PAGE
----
John Tortorella: 'It's time to sever it'

NEW YORK -- When Torts is in town, it's never boring.

In his first visit to Madison Square Garden since being fired last May, former New York Rangers coach John Tortorella was blunt about his intentions upon return.

"I am going to coach this game, hopefully kick their ass and get out of here," he said before Saturday afternoon's much-anticipated matchup between the Vancouver Canucks and Rangers at MSG.

Tortorella -- who took the vacant Vancouver job shortly after his dismissal, swapping coaching positions with Alain Vigneault -- was otherwise relatively subdued in his pregame news conference when asked repeatedly about his time in New York and whether this weekend's visit conjures a different set of emotions.

He was honest and frank, but not the same brash and abrasive personality that ultimately became his caricature in New York.

"It's weird," he said of the feeling being back in such a familiar building, where he coached for more than four seasons. "But, the overriding emotion is of the Vancouver Canucks trying to find a way to win."

Tortorella's visiting Canucks, a team that enjoyed a strong start to the season in a competitive Western Conference, have struggled in recent weeks.

The team knocked off the Ottawa Senators 5-2 on Thursday night, though it was only their second win in a nine-game span. Entering Saturday's game, the Canucks are in ninth place with a 13-9-5 record.

Similarly, the Rangers have put forth a middling effort through the first quarter of the season, only slightly better in the standings (eighth place, 26 points) but against a markedly more mediocre crop of teams.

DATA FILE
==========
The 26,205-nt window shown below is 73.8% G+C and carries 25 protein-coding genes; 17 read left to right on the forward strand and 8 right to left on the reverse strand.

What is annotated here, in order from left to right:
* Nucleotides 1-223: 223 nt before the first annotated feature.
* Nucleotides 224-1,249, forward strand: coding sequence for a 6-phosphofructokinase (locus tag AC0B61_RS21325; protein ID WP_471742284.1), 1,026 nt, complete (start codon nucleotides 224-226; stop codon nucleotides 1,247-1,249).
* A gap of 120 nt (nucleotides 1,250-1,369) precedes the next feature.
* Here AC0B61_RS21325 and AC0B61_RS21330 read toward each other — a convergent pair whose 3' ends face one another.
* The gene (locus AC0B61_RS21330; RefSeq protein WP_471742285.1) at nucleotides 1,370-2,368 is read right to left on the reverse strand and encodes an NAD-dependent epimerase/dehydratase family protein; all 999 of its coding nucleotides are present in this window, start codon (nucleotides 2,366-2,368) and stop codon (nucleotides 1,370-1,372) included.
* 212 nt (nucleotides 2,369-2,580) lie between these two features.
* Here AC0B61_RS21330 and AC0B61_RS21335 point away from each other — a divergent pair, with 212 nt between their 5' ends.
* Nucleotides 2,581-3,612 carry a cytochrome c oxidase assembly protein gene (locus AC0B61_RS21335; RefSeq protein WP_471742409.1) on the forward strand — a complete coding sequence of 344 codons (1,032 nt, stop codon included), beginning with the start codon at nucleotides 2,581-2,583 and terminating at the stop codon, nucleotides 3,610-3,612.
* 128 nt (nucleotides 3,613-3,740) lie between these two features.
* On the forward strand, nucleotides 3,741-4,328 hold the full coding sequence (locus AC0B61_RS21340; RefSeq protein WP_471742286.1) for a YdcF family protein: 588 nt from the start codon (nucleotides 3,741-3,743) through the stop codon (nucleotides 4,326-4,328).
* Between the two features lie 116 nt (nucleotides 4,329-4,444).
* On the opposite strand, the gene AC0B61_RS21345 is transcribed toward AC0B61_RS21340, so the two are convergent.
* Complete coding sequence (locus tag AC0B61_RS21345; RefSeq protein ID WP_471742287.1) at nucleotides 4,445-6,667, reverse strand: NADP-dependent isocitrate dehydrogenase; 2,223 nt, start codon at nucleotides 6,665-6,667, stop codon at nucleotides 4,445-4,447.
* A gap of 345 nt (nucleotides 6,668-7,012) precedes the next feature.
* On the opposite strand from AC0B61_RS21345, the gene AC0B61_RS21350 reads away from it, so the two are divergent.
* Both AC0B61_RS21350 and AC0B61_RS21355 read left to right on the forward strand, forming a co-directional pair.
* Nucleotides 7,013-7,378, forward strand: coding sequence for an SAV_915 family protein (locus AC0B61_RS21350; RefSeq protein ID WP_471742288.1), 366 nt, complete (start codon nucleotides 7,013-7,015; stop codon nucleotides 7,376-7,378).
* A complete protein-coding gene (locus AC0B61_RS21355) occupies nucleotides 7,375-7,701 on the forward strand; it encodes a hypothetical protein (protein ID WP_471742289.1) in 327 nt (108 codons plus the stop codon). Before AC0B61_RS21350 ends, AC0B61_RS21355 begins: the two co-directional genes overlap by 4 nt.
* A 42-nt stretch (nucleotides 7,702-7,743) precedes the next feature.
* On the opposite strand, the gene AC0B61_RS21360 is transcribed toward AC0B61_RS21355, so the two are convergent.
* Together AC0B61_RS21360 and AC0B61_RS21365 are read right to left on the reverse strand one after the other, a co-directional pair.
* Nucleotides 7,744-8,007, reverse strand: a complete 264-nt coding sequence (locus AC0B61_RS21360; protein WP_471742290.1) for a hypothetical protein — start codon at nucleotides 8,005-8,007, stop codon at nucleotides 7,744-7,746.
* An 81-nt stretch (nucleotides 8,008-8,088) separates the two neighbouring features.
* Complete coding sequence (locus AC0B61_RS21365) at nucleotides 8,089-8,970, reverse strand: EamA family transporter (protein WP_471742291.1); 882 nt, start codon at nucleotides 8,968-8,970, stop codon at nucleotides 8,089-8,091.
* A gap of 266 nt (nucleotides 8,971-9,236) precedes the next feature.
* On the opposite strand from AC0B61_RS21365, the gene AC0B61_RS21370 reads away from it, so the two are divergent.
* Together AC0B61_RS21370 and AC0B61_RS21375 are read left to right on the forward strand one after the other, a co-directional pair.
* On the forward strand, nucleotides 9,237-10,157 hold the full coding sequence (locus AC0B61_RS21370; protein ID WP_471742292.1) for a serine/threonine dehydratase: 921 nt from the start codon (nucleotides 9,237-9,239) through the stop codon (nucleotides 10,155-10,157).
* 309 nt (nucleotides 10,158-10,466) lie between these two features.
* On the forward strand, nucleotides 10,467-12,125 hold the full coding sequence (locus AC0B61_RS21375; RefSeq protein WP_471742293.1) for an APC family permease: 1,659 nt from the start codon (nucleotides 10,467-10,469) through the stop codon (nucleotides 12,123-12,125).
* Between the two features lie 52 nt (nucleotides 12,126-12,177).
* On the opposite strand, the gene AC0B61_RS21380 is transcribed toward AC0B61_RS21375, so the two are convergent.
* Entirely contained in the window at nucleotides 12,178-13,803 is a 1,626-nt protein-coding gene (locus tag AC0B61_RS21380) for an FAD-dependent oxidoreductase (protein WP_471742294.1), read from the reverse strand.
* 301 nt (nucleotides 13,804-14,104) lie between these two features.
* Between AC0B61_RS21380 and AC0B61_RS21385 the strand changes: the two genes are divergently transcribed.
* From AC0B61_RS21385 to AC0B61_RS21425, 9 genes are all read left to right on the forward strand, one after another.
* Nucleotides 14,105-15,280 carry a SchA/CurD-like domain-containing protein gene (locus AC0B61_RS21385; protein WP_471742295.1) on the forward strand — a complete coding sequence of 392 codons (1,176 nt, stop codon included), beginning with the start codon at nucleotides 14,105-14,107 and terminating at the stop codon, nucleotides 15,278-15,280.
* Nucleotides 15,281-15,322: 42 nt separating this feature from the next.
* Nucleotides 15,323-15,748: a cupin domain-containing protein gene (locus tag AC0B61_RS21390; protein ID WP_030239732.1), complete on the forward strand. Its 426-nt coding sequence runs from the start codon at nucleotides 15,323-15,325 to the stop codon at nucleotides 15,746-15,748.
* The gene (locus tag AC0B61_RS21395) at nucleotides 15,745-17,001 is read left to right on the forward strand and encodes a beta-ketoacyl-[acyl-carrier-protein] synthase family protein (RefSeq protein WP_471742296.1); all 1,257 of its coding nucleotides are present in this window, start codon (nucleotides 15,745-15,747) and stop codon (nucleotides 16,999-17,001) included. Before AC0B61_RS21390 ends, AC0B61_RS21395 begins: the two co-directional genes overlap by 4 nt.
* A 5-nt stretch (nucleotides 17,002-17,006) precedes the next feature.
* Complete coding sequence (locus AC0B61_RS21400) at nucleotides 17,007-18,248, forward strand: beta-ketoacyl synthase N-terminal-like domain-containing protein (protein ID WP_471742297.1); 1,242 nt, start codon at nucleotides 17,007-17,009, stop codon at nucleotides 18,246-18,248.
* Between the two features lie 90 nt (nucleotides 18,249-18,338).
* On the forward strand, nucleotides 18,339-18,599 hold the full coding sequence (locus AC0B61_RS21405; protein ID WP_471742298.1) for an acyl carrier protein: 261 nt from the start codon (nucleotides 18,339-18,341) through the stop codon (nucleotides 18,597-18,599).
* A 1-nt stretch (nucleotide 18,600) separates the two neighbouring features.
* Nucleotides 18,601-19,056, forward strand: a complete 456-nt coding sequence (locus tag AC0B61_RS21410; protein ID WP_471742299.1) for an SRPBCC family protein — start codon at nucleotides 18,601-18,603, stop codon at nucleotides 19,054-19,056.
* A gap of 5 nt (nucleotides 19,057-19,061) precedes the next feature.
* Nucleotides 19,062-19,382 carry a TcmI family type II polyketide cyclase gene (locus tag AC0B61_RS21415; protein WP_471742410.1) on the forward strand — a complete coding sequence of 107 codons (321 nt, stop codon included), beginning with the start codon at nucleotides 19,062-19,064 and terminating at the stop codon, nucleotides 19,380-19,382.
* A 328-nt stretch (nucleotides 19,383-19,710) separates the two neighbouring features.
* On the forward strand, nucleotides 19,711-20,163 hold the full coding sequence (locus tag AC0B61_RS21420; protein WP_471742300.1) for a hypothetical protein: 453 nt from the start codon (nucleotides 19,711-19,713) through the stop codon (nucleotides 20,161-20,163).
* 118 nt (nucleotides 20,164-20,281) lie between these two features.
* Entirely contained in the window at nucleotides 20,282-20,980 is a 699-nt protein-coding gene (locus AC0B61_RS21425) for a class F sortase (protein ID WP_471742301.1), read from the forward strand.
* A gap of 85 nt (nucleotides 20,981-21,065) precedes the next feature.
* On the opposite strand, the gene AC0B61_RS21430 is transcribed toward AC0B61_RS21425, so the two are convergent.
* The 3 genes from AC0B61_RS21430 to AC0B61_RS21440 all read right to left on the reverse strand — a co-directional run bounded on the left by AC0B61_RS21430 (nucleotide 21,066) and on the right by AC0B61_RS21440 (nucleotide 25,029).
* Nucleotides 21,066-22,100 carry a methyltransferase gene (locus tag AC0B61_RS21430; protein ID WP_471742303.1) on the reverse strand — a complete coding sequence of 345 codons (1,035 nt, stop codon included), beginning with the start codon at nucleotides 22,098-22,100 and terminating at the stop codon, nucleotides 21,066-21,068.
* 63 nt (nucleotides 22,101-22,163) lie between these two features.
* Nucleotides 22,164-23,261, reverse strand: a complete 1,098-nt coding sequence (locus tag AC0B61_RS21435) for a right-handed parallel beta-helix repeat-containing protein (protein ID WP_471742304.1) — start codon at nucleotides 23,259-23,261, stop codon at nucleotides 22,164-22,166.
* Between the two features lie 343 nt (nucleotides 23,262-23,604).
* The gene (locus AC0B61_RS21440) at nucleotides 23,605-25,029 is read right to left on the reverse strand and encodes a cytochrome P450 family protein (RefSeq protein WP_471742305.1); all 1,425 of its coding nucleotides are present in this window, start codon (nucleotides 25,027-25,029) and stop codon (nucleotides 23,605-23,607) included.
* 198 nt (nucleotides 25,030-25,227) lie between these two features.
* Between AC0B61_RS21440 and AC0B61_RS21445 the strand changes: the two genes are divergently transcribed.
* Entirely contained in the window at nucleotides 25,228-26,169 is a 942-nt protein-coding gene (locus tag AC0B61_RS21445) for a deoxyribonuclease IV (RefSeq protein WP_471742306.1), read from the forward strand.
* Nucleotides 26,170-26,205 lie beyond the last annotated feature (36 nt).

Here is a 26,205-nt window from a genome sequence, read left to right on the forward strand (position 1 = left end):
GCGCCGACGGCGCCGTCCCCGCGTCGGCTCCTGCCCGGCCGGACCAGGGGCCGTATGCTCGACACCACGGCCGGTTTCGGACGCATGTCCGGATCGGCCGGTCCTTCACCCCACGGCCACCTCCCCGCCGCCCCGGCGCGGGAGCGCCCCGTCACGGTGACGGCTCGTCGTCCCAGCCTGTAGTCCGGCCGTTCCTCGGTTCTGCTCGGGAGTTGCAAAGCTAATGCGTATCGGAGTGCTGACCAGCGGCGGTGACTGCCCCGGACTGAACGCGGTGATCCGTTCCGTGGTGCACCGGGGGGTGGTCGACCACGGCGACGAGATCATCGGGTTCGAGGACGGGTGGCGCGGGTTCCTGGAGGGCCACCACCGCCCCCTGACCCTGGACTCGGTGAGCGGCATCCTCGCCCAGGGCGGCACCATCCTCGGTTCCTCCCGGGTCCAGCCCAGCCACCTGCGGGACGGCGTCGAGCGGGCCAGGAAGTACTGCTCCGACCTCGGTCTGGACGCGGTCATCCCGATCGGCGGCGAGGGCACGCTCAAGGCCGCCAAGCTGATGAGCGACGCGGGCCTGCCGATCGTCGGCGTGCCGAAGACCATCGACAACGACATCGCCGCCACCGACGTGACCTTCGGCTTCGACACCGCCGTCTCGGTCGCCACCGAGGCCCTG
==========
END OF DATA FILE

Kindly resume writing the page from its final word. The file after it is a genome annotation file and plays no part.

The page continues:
The two teams met once before in the pre-season back in September -- a 5-0 win for Vancouver -- but are squaring off for the first time in the regular season since the two coaches traded places behind the bench.

"John, I'm sure loved his time in New York like I loved my time in Vancouver," Vigneault said when asked about any rivalry between him and Tortorella. "We're both trying to do the same thing, [which] is get out hockey teams to win."

Tortorella said he will not have any of his family or friends in New York at the game -- "not a soul" -- and is trying to focus on only his current club, not his former one.

"I don't think you ever sever [ties]. Some of the most important things when you're all said and done with the game -- coaching, playing, whatever -- are the relationships," Tortorella said. "So, I don't think you ever totally sever it, but when you're in the middle of things and you're 30 games into it with another team, I think it's time to sever it."